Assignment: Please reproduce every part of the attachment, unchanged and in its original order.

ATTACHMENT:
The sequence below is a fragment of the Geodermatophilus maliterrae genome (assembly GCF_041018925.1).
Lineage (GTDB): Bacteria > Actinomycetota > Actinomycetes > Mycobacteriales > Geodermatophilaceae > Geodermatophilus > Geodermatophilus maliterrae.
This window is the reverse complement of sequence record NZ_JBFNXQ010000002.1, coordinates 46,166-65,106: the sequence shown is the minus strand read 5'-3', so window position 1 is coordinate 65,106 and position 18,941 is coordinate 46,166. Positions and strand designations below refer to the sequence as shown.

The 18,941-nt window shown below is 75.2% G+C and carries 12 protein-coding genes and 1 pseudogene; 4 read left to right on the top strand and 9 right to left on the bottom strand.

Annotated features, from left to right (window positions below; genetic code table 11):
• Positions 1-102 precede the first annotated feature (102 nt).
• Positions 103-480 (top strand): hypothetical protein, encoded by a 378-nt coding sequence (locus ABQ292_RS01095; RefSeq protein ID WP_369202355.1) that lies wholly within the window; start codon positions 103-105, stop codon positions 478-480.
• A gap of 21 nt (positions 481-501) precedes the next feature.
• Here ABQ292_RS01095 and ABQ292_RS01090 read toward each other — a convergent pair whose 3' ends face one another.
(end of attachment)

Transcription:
The sequence below is a fragment of the Geodermatophilus maliterrae genome (assembly GCF_041018925.1).
Lineage (GTDB): Bacteria > Actinomycetota > Actinomycetes > Mycobacteriales > Geodermatophilaceae > Geodermatophilus > Geodermatophilus maliterrae.
This window is the reverse complement of sequence record NZ_JBFNXQ010000002.1, coordinates 46,166-65,106: the sequence shown is the minus strand read 5'-3', so window position 1 is coordinate 65,106 and position 18,941 is coordinate 46,166. Positions and strand designations below refer to the sequence as shown.

The 18,941-nt window shown below is 75.2% G+C and carries 12 protein-coding genes and 1 pseudogene; 4 read left to right on the top strand and 9 right to left on the bottom strand.

Annotated features, from left to right (window positions below; genetic code table 11):
• Positions 1-102 precede the first annotated feature (102 nt).
• Positions 103-480 (top strand): hypothetical protein, encoded by a 378-nt coding sequence (locus ABQ292_RS01095; RefSeq protein ID WP_369202355.1) that lies wholly within the window; start codon positions 103-105, stop codon positions 478-480.
• A gap of 21 nt (positions 481-501) precedes the next feature.
• Here ABQ292_RS01095 and ABQ292_RS01090 read toward each other — a convergent pair whose 3' ends face one another.